We’ve seen quite a few sports dramas release in the recent past, and from the first looks of it, Farhan Akhtar and Rakesh Omprakash Mehra’s Toofan looked very similar to Salman Khan’s Sultan. Their last collaboration, Bhaag Milkha Bhaag was a sports drama as well, but it was a biography of the great Milkha Singh, which gave it the edge. But this time around, all we get is a boring drama.
Written by Anjum Rajabali, Toofan is a potpourri of Hollywood and Bollywood movies. He basically picked the storyline from the Rocky franchise and put it the mixer with some tadka. Right from the word go, it gives you the feeling that you’ve already seen this somewhere. And the feeling doesn’t end even after a wrenching 2 hour 40 minute drag. As you’ve seen in the trailer, Aziz Ali is an extortionist, who discovers boxing overnight after watching a few videos of Muhammad Ali on YouTube, and becomes and becomes a state champion after 5 fights (wish life were so easy!). Supporting him through this journey are his doctor cum love interest Ananya Prabhu, and a khadoos coach Nana Prabhu (Wait, are they related?). You know what happens next; add an orphanage, some bigotry, love jihad, ban for 5 years, a daughter, a death, a comeback, an erstwhile opponent who becomes an evil boxing federation official, some melodrama, and a final bout with a maniac on steroids. Did I divulge too much?
It felt like Mehra and Akhtar were bored out of their minds and decided to rehash Bhaag Milkha Bhaag just for the heck of it. The training montage, the background score, the acting, the direction, all the same. Every time I heard “Toofan” in the background, “Zinda” was playing in my head. Okay, maybe this one has a different storyline, but it’s so god damn predictable and stereotypical. The unnecessary and illogical twists don’t help. It’s such lousy writing that they couldn’t even find a good reason to kill one of the characters (stampede on a Railway station, really?). Direction by Mehra is meh, screenplay by Rajabali is mediocre, and some of the dialogues by Vijay Maurya are, how to say this, uncalled for. Enough said.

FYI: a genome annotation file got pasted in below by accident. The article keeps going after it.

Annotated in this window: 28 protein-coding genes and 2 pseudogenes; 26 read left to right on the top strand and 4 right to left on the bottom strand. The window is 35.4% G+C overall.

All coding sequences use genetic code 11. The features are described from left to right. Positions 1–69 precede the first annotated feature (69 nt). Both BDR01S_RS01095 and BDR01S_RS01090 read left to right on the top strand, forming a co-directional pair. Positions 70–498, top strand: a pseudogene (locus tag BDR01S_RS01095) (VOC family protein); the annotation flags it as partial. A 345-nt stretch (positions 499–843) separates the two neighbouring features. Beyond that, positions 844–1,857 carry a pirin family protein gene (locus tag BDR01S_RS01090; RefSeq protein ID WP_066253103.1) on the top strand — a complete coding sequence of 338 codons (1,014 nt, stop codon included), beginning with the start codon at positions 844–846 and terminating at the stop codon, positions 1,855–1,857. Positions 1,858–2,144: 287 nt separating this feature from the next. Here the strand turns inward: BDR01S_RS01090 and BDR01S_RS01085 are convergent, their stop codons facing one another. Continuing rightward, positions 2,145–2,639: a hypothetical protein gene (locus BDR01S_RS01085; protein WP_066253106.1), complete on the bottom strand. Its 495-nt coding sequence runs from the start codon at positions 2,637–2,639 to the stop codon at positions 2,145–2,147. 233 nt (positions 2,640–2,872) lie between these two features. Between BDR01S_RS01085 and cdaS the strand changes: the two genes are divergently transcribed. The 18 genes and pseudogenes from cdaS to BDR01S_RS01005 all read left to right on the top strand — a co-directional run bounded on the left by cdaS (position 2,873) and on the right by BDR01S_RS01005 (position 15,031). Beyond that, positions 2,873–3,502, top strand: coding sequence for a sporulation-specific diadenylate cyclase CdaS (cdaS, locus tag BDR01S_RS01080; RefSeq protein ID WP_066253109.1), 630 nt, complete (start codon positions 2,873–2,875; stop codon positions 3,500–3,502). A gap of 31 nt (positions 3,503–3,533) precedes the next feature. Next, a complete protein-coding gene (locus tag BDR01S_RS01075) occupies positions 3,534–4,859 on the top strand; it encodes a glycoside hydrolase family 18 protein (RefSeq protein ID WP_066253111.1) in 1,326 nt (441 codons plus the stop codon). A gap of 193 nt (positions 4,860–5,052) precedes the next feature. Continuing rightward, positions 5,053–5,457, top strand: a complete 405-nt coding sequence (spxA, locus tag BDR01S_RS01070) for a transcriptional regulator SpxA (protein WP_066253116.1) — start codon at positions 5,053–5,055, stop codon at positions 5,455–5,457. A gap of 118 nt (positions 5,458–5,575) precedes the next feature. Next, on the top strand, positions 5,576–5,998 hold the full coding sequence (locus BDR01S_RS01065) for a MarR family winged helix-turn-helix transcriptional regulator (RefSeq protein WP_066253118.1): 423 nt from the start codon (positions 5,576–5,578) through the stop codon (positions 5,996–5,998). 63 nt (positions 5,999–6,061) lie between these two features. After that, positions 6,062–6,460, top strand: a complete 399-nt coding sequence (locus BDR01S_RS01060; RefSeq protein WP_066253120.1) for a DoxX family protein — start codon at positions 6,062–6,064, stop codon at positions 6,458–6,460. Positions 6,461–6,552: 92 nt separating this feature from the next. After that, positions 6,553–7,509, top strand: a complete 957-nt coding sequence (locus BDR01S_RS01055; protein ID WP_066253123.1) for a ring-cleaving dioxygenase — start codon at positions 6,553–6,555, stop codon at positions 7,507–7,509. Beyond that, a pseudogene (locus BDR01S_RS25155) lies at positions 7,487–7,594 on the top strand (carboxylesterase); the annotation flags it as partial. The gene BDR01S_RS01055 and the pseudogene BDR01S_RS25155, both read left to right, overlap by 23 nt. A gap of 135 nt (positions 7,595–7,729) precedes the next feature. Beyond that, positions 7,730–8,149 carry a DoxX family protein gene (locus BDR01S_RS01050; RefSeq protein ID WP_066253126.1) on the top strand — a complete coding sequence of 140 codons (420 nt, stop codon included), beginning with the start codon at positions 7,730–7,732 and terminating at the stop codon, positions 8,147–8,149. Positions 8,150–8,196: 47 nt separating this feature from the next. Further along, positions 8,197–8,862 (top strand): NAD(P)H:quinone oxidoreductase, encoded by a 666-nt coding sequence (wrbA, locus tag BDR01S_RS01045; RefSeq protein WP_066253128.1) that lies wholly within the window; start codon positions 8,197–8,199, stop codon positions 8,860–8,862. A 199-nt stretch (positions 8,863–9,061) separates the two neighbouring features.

Akhtar, as you’d expect, puts in all his effort to become a lean boxer, not once but twice. He’s good, but there’s nothing new in his acting. Paresh Rawal looks odd as a boxing coach, but is at home playing a bigoted character. Hussain Dalal is alright, Vijay Raaz and Supriya Pathak are wasted. Mrunal Thakur is probably the only saving grace. With a meaty role as Ananya, she does justice. The kid is good.
Music by Shankar Ehsaan Loy is decent. The title track, (if you forget its similarities to “Zinda”) is good, Purvaiya is neat. Todun Taak composed by Dub Sharma is groovy. All songs in the movie play in the background but for “Star hai tu” seemed odd on screen as the voices didn’t fit, especially with Akhtar. Cinematography by Jay Oza is neat. The boxing fights are well choreographed but don’t have any oomph factor associated with them. Editing by Meghna Manchanda Sen could have been better. There was no need for this movie to stretch for an eternity.
Is it worth your time and money?: As I said before, Toofan happens to be a potpourri of a dozen or so movies and offers nothing new. Sports dramas are to create an adrenaline rush that makes you root for the protagonist. But here, forget rush, you know the result of the fights even before they start. You may watch it at your leisure given that it’s on Prime, but I’ve given you enough head’s up, so don’t blame me later.
Worth mention: Mrunal Thakur?
Technical Aspects: 7/10